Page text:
Iranian authorities responded to these protests with paranoia. Men who publicly opposed the compulsory hijab were prosecuted. In January 2019, Reza Khandan and Farhad Meysami, two human rights activists, were given six-year prison sentences for expressing solidarity with hijab protesters. "Iran wants to silence these men by jailing them for standing by women who want the hijab to be a choice, not a requirement," said Hadi Ghaemi, the executive director of the Center for Human Rights in Iran. "The only crime they committed is peacefully exercising their rights of freedom of speech and expression."
The intensified crackdown on women defying the hijab law set off an internal debate among Iranian conservatives. Abdolhadi Mar'ashi, an influential cleric in Mashhad, quit his position in protest over the behavior of the morality police. "Our understanding of what is right and what is wrong under Islam has been limited only to the hijab," he wrote in his resignation letter. He questioned the disproportionate focus on women's dress as opposed to "government corruption, social justice, economic security, class disparity, drug addiction, national poverty, [and] freedom of expression." Jalal Rashidi Koochi, a member of parliament, weighed in by stating that the morality police "haven't made anyone observe the hijab," suggesting their repression had backfired. Even former conservative President Mahmoud Ahmadinejad, in a video produced this week, criticized the state-sanctioned wearing of the hijab, suggesting such repressive policies are "destroying the country, destroying the people and destroying the truth."
A month and half before Mahsa Amini was killed, her death was prefigured when a 28-year-old woman named Sepideh Rashno appeared on Iranian state television, to apologize for opposing the hijab law. A few weeks earlier, a video had surfaced of Rashno, a writer and artist, on a bus in Tehran arguing with another woman over the hijab; it went viral. Following her public "confession," though, it emerged that Rashno had reportedly been beaten and hospitalized for internal injuries before making the statements that aired on state television. A protest letter signed by over 1,000 Iranian citizens and civil society activists, invoking Rashno's case, protested "four decades of oppression of Iranian women," declaring that "liberation is our right, and our strength is in our banding together."
It is these events that put women's rights at the center of the current protests in Iran. Amini's killing in police custody was the last straw. One of the ironies of the Islamic Republic is that notwithstanding its highly patriarchal nature and misogyny, the regime did heavily invest in female education, albeit not equitably. By 2001, women accounted for over 60 percent of admissions into Iranian universities. Inadvertently, the foundations for a feminist movement were laid in a way that Iran's clerical leaders likely now regret. "Women, life, freedom!" is one of most popular slogans on the streets of Iran today, and for very good reasons. These demands will not go away, nor will they easily be snuffed out.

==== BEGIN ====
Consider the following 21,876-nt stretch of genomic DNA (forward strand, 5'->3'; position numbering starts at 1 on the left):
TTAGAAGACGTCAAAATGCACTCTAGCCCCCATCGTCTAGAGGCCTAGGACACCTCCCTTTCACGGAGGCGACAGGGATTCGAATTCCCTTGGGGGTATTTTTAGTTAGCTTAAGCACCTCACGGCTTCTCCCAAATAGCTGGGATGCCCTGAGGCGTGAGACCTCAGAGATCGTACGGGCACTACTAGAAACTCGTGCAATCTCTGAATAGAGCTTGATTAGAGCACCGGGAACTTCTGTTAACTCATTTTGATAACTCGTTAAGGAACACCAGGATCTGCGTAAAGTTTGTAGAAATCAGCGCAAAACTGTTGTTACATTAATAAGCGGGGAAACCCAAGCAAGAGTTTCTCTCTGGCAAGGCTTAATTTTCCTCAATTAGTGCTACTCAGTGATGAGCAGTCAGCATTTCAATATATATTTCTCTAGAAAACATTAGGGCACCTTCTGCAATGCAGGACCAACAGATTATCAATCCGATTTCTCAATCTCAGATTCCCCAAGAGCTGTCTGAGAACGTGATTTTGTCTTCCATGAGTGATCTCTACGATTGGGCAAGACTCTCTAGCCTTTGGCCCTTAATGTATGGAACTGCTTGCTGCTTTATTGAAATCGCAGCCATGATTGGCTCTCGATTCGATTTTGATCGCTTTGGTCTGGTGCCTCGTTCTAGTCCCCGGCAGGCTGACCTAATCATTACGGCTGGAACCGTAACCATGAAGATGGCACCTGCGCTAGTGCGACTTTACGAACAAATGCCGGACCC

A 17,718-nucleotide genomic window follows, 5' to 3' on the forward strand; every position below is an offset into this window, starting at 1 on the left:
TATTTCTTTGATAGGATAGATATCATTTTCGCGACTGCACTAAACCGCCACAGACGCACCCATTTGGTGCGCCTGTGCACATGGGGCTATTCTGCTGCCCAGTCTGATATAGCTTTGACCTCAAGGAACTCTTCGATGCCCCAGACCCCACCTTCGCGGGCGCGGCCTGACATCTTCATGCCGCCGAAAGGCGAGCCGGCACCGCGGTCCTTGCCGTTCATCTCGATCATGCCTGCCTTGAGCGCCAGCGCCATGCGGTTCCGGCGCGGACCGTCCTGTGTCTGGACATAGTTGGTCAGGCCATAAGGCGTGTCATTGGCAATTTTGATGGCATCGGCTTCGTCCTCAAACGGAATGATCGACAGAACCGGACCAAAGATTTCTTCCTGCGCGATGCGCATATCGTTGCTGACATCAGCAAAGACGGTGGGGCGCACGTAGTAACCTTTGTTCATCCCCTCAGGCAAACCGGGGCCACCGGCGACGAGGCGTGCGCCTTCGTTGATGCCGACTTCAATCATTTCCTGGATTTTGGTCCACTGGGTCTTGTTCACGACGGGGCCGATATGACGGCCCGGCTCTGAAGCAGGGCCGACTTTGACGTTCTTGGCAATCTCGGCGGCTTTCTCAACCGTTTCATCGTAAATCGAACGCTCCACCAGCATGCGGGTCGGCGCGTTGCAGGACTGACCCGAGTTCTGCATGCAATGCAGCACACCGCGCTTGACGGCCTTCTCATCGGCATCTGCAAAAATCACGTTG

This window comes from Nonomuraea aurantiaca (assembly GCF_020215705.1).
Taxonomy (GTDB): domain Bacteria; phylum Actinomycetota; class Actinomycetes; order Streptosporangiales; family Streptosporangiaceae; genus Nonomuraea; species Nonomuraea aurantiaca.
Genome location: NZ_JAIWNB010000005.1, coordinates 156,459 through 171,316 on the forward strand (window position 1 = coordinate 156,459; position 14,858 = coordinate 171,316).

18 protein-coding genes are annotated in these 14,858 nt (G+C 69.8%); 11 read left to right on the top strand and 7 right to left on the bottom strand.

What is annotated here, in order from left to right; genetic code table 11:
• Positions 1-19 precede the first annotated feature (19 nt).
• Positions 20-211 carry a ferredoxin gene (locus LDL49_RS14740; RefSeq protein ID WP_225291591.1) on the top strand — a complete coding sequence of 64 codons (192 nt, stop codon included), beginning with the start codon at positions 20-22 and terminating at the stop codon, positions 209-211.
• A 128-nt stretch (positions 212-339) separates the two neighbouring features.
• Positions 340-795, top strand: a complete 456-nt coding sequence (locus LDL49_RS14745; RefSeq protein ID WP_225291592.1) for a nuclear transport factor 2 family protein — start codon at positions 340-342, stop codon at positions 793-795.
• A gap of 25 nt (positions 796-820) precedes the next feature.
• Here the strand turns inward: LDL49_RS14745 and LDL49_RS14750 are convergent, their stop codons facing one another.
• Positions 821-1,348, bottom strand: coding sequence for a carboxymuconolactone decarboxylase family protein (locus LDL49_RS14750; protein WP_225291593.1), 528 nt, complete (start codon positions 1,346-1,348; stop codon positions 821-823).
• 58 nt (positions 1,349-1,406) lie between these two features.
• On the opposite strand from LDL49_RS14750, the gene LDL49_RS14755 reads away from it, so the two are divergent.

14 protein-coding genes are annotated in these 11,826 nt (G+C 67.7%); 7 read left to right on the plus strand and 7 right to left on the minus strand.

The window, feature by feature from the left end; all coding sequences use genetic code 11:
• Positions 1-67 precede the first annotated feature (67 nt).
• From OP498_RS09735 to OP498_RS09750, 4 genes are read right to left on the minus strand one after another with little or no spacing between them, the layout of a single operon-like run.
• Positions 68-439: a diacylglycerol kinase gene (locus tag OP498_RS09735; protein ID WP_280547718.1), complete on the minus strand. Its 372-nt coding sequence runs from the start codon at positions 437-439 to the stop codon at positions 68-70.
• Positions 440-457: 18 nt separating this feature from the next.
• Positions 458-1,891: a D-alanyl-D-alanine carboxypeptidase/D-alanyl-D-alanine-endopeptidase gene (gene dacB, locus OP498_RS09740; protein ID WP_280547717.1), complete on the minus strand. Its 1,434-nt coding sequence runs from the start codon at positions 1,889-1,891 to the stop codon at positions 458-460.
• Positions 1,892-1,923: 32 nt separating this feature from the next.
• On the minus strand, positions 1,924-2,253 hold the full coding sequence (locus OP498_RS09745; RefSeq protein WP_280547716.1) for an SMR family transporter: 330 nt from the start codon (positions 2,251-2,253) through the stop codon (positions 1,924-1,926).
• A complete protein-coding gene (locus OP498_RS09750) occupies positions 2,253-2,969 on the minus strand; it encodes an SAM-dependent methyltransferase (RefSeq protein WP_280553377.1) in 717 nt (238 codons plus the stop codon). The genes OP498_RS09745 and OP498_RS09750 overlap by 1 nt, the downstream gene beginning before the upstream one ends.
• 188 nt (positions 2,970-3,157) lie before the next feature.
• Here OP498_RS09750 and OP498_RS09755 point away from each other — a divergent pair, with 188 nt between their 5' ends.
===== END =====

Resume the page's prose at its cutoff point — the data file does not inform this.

Iran's human rights and democracy movement includes many women. Most of them have spent time in jail; many have been torn from their children; a few have been forced into exile; others have died. A short but not exhaustive list would include Shirin Ebadi, Nasrin Setoudeh, Shadi Sadr, Narges Mohammadi, Mehrangiz Kar, Zahra Rahnavard, Sepideh Qolian, Atena Daemi, Neda Agha Soltan and, now, Mahsa Amini.
Forty-three years ago, in the months after the 1979 revolution, there was a brief political opening in Iran. The Shah, the longstanding U.S.-backed dictator, had been toppled, and Khomeini's Islamist devotees had yet to consolidate their power. The press was suddenly (and temporarily) free, and Iranians were openly debating the future of their country. At this time, a banner appeared near the University of Tehran, which read: "The measure of a free society is the measure of women's freedom in that society." This statement is still as true today as it was back then, even though the Islamic Republic has tried to silence its message through repressive policies like the hijab law. The future of this proposition, and the promise of that banner years ago, are now being contested in provinces, cities and towns across Iran.